Kids & Family:Parenting
S5-Ep270 - Lessons from the Tundra
Yesterday we learned that there is a group of humans out there that spend all of their time outdoors, live off the land, and raise their children in a 180degree reversal of us. And they turn out to do just fine. They have cultural bonds that we don’t, and I can’t say if they’re happy people or not, but I am amazed that you can walk around the planet and find such different thoughts and actions to what we think of as our ‘baseline’
So what was this lesson 2?
Lesson 2 was storytelling. Part one was not lashing out in anger. The article says,
"Shouting, 'Think about what you just did. Go to your room!' " Jaw says. "I disagree with that. That's not how we teach our children. Instead you are just teaching children to run away."
So how can we discipline our children without showing them that we’re serious? In some ways, our culture requires our children to grow up quickly – too quickly, and while we’re justifying our actions with our children, intuit children, like all others, simply get the message – even if it’s from a silly or even downright lie of a story.
Here’s an example from the article.
“how do you teach kids to stay away from the ocean, where they could easily drown? Instead of yelling, "Don't go near the water!" They tell a special story about what's inside the water. "It's the sea monster," they says, with a giant pouch on its back just for little kids.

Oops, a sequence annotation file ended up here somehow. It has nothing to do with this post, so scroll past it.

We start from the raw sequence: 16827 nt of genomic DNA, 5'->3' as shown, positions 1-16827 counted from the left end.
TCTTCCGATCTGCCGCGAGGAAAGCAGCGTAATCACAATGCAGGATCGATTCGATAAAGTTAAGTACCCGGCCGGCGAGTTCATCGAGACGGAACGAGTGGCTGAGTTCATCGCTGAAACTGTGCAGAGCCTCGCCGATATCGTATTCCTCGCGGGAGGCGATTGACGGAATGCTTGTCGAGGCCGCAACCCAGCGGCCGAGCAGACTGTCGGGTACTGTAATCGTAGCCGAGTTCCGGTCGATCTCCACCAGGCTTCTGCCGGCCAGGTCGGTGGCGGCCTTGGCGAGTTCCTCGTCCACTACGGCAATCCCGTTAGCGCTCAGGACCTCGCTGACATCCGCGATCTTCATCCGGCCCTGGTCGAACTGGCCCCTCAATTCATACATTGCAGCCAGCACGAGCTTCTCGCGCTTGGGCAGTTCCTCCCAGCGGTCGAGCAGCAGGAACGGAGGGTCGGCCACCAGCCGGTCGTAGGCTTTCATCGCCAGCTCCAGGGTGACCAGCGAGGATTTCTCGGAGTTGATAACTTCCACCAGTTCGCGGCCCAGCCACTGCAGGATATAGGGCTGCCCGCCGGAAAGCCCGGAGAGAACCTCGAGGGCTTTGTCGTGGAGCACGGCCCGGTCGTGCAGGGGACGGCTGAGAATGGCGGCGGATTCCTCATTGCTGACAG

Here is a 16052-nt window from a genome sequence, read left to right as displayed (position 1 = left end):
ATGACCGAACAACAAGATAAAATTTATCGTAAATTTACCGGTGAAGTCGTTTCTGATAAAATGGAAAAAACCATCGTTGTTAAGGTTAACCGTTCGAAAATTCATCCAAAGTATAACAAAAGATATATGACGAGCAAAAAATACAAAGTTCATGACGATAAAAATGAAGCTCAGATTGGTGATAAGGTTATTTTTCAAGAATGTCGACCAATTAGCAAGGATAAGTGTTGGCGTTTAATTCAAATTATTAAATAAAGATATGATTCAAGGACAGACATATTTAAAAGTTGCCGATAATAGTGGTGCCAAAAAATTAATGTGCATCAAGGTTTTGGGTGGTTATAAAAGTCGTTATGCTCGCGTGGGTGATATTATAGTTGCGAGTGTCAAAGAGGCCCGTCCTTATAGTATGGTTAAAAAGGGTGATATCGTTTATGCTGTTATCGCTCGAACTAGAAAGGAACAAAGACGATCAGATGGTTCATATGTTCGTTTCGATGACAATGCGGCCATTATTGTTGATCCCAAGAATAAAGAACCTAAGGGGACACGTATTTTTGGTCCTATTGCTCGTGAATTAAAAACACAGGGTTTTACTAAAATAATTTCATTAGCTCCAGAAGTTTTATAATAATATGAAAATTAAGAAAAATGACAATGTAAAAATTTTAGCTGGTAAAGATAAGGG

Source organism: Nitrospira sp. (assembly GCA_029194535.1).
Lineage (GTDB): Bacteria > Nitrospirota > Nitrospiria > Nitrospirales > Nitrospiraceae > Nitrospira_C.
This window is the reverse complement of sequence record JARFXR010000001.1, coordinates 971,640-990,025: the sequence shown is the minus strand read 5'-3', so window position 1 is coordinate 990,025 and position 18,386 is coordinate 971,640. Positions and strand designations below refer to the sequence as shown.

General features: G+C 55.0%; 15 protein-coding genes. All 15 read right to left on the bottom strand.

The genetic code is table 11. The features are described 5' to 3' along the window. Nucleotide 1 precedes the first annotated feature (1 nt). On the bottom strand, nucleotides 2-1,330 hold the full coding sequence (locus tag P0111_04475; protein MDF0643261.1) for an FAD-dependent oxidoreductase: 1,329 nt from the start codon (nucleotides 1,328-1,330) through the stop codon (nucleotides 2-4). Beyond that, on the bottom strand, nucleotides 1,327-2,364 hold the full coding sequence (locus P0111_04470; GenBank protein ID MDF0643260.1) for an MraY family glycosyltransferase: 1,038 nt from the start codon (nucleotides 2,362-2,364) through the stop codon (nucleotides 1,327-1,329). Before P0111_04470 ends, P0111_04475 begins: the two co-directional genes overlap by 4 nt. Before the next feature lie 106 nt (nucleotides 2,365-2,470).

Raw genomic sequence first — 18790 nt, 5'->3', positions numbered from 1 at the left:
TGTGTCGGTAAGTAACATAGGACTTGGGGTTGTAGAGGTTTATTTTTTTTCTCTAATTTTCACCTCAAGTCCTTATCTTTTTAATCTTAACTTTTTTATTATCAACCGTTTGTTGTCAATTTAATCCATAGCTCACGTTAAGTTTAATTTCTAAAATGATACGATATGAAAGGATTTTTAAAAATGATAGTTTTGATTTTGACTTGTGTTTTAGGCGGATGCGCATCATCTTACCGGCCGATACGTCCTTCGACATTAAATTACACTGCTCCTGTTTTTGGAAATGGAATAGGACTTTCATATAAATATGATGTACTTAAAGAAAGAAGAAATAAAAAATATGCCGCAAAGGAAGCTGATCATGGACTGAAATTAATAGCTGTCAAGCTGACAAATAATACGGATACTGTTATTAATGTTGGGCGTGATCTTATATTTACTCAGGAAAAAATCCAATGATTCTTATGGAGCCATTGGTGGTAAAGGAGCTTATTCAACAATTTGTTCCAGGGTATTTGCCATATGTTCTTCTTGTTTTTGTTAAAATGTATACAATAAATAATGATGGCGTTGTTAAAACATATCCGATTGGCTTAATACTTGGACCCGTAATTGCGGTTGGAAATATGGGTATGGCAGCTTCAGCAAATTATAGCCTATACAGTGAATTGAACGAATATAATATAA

"If a child walks too close to the water, the monster will put you in his pouch, drag you down to the ocean and adopt you out to another family," Jaw says.
You and I sit here and say, I can’t lie to my child. That story is ridiculous, who would believe it?
A child would. But what they hear in this story is “don’t go near the water”. You said, “There’s a monster”. They heard, “Don’t go near the water”. Kids see things differently.
So next time you have a problem with listening, use this one:
To get kids to listen to their parents, there is a story about ear wax, says film producer Myna Ishulutak.
"My parents would check inside our ears, and if there was too much wax in there, it meant we were not listening," she says.
Say it in a fun and playful voice, not a demeaning one – and your kids will get the lesson.
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